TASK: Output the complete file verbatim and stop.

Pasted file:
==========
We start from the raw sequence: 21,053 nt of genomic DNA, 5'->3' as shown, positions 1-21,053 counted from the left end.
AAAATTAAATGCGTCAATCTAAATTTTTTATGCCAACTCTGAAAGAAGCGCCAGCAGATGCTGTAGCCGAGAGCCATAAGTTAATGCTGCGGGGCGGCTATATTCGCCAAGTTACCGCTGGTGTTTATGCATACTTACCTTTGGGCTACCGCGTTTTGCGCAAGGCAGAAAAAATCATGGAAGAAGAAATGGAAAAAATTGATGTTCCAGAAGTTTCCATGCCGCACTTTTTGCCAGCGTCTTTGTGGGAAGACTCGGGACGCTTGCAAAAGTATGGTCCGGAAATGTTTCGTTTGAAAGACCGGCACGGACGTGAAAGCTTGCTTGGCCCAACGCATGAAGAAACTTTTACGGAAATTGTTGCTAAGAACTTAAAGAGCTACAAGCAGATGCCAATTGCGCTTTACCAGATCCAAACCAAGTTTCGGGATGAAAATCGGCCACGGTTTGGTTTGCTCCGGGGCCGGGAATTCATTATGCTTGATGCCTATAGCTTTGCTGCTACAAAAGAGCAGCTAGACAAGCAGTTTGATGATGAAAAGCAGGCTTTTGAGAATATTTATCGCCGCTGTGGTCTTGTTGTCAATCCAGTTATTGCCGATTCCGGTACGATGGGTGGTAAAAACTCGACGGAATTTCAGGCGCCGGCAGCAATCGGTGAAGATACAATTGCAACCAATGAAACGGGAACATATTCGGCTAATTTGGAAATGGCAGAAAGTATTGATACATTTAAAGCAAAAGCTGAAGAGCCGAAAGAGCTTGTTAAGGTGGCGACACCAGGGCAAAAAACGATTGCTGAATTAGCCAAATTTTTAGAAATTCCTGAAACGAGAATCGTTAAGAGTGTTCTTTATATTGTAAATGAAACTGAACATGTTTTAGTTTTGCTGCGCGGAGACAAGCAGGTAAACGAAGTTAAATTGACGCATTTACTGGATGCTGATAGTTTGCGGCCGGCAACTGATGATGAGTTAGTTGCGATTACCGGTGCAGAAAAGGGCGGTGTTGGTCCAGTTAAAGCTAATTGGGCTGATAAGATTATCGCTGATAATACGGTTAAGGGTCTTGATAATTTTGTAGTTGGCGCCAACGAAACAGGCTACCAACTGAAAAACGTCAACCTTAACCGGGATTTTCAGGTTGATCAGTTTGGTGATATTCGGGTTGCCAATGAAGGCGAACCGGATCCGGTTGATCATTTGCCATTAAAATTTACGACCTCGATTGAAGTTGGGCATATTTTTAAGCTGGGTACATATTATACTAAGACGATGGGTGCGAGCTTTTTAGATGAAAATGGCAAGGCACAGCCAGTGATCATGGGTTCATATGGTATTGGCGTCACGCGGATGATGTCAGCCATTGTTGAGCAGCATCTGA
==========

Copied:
We start from the raw sequence: 21,053 nt of genomic DNA, 5'->3' as shown, positions 1-21,053 counted from the left end.
AAAATTAAATGCGTCAATCTAAATTTTTTATGCCAACTCTGAAAGAAGCGCCAGCAGATGCTGTAGCCGAGAGCCATAAGTTAATGCTGCGGGGCGGCTATATTCGCCAAGTTACCGCTGGTGTTTATGCATACTTACCTTTGGGCTACCGCGTTTTGCGCAAGGCAGAAAAAATCATGGAAGAAGAAATGGAAAAAATTGATGTTCCAGAAGTTTCCATGCCGCACTTTTTGCCAGCGTCTTTGTGGGAAGACTCGGGACGCTTGCAAAAGTATGGTCCGGAAATGTTTCGTTTGAAAGACCGGCACGGACGTGAAAGCTTGCTTGGCCCAACGCATGAAGAAACTTTTACGGAAATTGTTGCTAAGAACTTAAAGAGCTACAAGCAGATGCCAATTGCGCTTTACCAGATCCAAACCAAGTTTCGGGATGAAAATCGGCCACGGTTTGGTTTGCTCCGGGGCCGGGAATTCATTATGCTTGATGCCTATAGCTTTGCTGCTACAAAAGAGCAGCTAGACAAGCAGTTTGATGATGAAAAGCAGGCTTTTGAGAATATTTATCGCCGCTGTGGTCTTGTTGTCAATCCAGTTATTGCCGATTCCGGTACGATGGGTGGTAAAAACTCGACGGAATTTCAGGCGCCGGCAGCAATCGGTGAAGATACAATTGCAACCAATGAAACGGGAACATATTCGGCTAATTTGGAAATGGCAGAAAGTATTGATACATTTAAAGCAAAAGCTGAAGAGCCGAAAGAGCTTGTTAAGGTGGCGACACCAGGGCAAAAAACGATTGCTGAATTAGCCAAATTTTTAGAAATTCCTGAAACGAGAATCGTTAAGAGTGTTCTTTATATTGTAAATGAAACTGAACATGTTTTAGTTTTGCTGCGCGGAGACAAGCAGGTAAACGAAGTTAAATTGACGCATTTACTGGATGCTGATAGTTTGCGGCCGGCAACTGATGATGAGTTAGTTGCGATTACCGGTGCAGAAAAGGGCGGTGTTGGTCCAGTTAAAGCTAATTGGGCTGATAAGATTATCGCTGATAATACGGTTAAGGGTCTTGATAATTTTGTAGTTGGCGCCAACGAAACAGGCTACCAACTGAAAAACGTCAACCTTAACCGGGATTTTCAGGTTGATCAGTTTGGTGATATTCGGGTTGCCAATGAAGGCGAACCGGATCCGGTTGATCATTTGCCATTAAAATTTACGACCTCGATTGAAGTTGGGCATATTTTTAAGCTGGGTACATATTATACTAAGACGATGGGTGCGAGCTTTTTAGATGAAAATGGCAAGGCACAGCCAGTGATCATGGGTTCATATGGTATTGGCGTCACGCGGATGATGTCAGCCATTGTTGAGCAGCATCTGA